However, he added: “As a result of the information we gathered during our investigation, I had grave concerns about the appropriateness of this officer’s deployment as a front line response officer that day.
“I provided that information to the Chief Constable to allow him to review the officer’s suitability to be armed and engaged in direct contact with the public.
“This was an issue for the PSNI to determine.”
The PSNI last night said that it “deeply regretted” the death of Stephen Colwell and that it would now study the contents of the ombudsman’s report.
However a PSNI spokeswoman refused to say what action, if any, has been taken against Officer One in light of the Ombudsman’s concerns over his fitness to carry a weapon and remain on front line duties.
“We do not discuss individual officers.
“However, we can guide you that the PPS directed no prosecution in December 2009 and the officer returned to work in 2010."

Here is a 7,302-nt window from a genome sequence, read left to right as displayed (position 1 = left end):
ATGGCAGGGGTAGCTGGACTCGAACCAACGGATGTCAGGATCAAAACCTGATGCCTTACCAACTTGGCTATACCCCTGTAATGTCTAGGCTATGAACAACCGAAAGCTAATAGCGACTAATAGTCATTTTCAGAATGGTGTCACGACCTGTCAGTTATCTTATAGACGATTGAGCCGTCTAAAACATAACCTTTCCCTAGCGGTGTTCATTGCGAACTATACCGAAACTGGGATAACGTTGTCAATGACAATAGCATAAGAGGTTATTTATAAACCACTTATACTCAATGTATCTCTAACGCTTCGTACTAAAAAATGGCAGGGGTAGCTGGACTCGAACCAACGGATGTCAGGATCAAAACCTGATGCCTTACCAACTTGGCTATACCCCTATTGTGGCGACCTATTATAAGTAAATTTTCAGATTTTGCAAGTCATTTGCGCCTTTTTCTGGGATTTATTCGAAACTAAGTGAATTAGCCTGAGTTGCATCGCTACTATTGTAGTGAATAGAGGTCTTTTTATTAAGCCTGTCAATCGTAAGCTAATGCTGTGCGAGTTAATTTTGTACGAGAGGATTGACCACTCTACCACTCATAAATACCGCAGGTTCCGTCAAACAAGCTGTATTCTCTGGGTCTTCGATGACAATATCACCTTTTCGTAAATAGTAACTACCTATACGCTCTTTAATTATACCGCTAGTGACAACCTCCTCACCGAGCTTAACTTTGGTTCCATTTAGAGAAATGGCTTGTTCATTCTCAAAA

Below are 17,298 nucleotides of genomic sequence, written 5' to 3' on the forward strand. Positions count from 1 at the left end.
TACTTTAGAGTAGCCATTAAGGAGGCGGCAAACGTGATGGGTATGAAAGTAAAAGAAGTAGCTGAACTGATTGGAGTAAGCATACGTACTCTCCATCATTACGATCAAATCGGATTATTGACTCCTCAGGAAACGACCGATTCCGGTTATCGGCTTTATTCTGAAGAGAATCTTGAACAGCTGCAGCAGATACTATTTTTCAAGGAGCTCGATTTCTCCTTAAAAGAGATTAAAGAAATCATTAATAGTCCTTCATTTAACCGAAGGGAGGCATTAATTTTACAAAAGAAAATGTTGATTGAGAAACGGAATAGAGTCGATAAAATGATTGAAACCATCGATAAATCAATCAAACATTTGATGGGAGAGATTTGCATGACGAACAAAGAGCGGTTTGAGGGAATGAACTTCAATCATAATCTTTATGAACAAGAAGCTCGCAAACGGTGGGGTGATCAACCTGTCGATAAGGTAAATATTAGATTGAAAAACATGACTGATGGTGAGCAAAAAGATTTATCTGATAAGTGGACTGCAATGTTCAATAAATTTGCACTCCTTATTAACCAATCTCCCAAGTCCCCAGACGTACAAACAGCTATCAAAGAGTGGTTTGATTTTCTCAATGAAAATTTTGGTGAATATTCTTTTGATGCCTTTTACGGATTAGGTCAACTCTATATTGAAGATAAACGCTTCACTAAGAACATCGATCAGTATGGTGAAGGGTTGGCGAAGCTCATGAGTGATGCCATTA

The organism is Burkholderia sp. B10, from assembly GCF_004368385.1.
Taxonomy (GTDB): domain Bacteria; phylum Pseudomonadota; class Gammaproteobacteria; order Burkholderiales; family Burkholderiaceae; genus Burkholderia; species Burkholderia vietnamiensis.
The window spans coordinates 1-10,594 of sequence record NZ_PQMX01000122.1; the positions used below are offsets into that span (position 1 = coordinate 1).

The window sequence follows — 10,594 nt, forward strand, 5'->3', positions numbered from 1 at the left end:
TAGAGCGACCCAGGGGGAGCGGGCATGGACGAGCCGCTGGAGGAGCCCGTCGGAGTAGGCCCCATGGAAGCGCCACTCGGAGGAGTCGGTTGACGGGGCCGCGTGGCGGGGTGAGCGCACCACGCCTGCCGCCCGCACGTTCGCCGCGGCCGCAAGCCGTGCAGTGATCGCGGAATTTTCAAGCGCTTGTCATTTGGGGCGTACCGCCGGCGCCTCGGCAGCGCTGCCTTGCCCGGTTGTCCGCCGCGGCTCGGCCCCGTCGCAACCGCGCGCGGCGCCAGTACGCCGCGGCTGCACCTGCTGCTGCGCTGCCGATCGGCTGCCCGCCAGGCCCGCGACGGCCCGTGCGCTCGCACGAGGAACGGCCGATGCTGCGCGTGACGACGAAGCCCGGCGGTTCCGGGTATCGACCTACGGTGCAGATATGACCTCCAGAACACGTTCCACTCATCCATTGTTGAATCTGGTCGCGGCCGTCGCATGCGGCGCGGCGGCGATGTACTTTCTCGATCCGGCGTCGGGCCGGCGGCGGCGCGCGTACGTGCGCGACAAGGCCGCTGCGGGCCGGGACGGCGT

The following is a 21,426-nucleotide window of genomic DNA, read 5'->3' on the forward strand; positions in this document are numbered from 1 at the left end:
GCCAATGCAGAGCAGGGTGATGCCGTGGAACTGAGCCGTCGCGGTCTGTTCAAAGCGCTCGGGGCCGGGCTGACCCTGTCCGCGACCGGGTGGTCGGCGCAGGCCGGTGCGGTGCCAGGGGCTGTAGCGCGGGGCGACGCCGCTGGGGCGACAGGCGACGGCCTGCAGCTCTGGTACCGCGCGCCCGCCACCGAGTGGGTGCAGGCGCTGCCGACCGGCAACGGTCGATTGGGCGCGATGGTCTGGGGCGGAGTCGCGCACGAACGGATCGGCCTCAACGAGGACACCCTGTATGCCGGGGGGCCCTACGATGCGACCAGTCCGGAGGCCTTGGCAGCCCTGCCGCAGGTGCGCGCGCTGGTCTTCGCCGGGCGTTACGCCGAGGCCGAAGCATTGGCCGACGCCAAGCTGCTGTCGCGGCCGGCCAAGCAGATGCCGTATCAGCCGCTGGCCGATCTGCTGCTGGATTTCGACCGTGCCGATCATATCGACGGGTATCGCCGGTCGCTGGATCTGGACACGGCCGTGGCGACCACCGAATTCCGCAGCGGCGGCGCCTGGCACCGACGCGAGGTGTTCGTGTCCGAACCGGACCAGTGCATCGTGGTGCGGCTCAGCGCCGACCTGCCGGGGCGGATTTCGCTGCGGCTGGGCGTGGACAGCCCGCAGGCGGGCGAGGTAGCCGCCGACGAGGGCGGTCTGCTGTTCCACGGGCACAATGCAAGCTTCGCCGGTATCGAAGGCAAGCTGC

How does police accountability work?
In his interview with The Detail (above), Mr Holmes was unable to provide answers about the outcome for the police officer who killed Steven Colwell.
“At the conclusion of our investigation the Police Ombudsman forwarded the information we’d gathered in respect of police officer One’s background to the Chief Constable,” he said.
“We made him aware of certainly as much as we had obtained and left it to the Chief Constable, as the employer of course, to make any decisions around that.”
Asked if he could confirm whether Officer One had been allowed to return to duty or whether there were any restrictions placed on him carrying a weapon, he said:
“No, I can’t answer that. I think it’s more appropriate for the Chief Constable to answer.”
Asked about his own documented concerns in 2007 as to whether Officer One had been fit for duty on the day of the shooting, Mr Holmes was unable to elaborate:
“As to whether or not I believe Officer One should have been on duty that day, again I believe that it is really a matter for the Chief Constable.”